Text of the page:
Community-Based Bioenergy and District Heating

Lead Author: Dr. Steve Bratkovich

Publish date: 04.22.2009


Benefits, Challenges, Opportunities and Recommendations for Woody Biomass


With oil prices peaking at an all-time high of $145 per barrel in July 2008, there is a renewed focus on using wood for energy. Woody biomass is a renewable fuel that holds promise to help the U.S. become more energy independent.


Using wood for energy in the United States is not a recent development. Up until the 1880s, wood generated more energy for our nation than coal. However, beginning more than a century ago fossil fuels replaced wood as “energy king”. Alternatives to fossil fuels have been promoted in the U.S. since the oil embargo of 1973. Today, renewable energy sources (biomass, solar, wind, hydroelectric, and geothermal) supply about 7% of U.S. energy consumption. Wood and other forms of biomass provide approximately 50% of the total renewable energy consumed in the country.


Wood’s abundance, renewability, versatility, and carbon-neutrality make it well suited as a feedstock for energy applications, and as an alternative to fossil fuels. Wood can be used to produce thermal energy, electricity, and transportation fuels. The technologies for transforming woody biomass into energy include direct burning in boilers or other combustion devices and pyrolysis ‘action’ that results in a range of ‘energy products’ such as liquid fuels, char, and gas.


Applications that include the generation of thermal energy range from direct combustion for home heating (residential wood stoves burning firewood and wood pellets) to large-scale industrial uses (forest products manufacturing plants drying lumber). Wood-based electrical generation includes stand-alone power plants as well as cogeneration facilities where both heat and power are produced (paper mills for example). Transportation fuels that can be derived from wood include ethanol, methanol, gasoline, and diesel.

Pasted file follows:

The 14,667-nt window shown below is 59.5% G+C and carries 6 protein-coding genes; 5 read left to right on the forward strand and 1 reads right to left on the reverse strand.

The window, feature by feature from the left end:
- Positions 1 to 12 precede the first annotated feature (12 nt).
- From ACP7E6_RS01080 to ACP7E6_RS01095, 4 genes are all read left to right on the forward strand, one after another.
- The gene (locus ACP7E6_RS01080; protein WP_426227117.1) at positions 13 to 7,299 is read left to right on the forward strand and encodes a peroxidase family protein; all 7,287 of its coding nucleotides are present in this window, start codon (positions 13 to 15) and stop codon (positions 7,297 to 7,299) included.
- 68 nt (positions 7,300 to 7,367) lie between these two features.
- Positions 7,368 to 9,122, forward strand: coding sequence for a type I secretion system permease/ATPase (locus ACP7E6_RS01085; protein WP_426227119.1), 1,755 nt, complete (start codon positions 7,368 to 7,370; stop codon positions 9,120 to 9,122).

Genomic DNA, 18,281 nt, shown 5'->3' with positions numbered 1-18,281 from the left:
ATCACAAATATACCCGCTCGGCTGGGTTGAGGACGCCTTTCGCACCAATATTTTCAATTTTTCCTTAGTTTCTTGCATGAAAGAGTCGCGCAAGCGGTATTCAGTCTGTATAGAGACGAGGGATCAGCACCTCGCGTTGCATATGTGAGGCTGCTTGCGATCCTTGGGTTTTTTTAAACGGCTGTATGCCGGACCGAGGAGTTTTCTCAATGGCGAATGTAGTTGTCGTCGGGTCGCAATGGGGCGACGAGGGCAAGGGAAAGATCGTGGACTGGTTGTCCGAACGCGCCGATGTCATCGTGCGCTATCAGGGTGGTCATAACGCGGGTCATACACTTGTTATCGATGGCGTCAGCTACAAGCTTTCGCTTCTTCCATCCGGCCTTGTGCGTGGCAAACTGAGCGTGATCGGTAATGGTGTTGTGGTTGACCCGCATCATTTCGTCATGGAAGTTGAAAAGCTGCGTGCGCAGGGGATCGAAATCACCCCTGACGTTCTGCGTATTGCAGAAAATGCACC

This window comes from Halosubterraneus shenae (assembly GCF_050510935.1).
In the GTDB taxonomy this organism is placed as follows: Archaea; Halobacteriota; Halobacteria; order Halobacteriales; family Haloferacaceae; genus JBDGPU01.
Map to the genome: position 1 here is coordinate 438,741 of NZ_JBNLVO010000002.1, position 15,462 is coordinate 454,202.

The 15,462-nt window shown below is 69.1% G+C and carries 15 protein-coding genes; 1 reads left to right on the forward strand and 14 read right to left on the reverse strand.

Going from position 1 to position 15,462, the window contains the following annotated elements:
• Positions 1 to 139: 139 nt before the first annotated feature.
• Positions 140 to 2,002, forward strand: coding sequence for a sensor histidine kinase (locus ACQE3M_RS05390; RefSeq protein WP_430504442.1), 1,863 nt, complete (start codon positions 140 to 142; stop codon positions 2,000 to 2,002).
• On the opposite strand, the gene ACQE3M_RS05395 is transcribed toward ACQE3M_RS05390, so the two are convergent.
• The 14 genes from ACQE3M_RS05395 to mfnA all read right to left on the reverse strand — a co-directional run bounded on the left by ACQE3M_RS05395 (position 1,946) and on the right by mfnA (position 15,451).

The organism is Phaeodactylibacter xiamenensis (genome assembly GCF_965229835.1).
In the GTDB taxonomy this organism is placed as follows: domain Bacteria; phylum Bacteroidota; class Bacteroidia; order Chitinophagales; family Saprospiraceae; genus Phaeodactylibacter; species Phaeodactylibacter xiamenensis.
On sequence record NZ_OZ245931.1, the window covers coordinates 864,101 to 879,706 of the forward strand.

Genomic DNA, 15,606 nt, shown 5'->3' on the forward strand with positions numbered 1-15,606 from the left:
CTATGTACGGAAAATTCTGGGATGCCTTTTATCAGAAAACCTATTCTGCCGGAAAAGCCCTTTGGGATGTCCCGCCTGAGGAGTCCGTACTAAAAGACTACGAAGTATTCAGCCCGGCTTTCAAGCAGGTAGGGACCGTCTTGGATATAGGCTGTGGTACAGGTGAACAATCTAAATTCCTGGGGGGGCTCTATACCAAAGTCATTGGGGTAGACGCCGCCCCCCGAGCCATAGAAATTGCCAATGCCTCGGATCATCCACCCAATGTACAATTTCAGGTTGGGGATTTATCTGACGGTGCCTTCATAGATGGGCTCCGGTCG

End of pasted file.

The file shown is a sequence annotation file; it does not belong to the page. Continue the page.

District heating, employed as a wood-fired system to distribute thermal energy to institutions, industries, and individual homeowners, is a proven and efficient technology that has been widely adopted in European countries and selected U.S. locations. District heating can be cost-effective, provide economic benefits and stimulate the local economy, while offering new and expanded markets for woody biomass. A coordinated series of actions is needed at the federal, state, and local community level to expand the adoption rate of woody biomass as a heating fuel in the U.S., and the ability to transform our nation into an energy independent country should be enough incentive to move us boldly in this new direction.


This report is part of the Seeing the Forest AND the Trees project of the Blandin Foundation’s Vital Forests/Vital Communities initiative. This report specifically focuses on the thermal uses for wood as it applies to (1) district (community) heating and (2) combined heat and power (electricity) applications (cogeneration or Combined Heat and Power, CHP). District heating and CHP have enormous potential in the upper Midwest, including Minnesota. The opportunities and challenges of expanding district heating projects in the region are explored in this report. Lessons learned from around the U.S. and from other parts of the world are presented, as well as recommendations for further domestic development.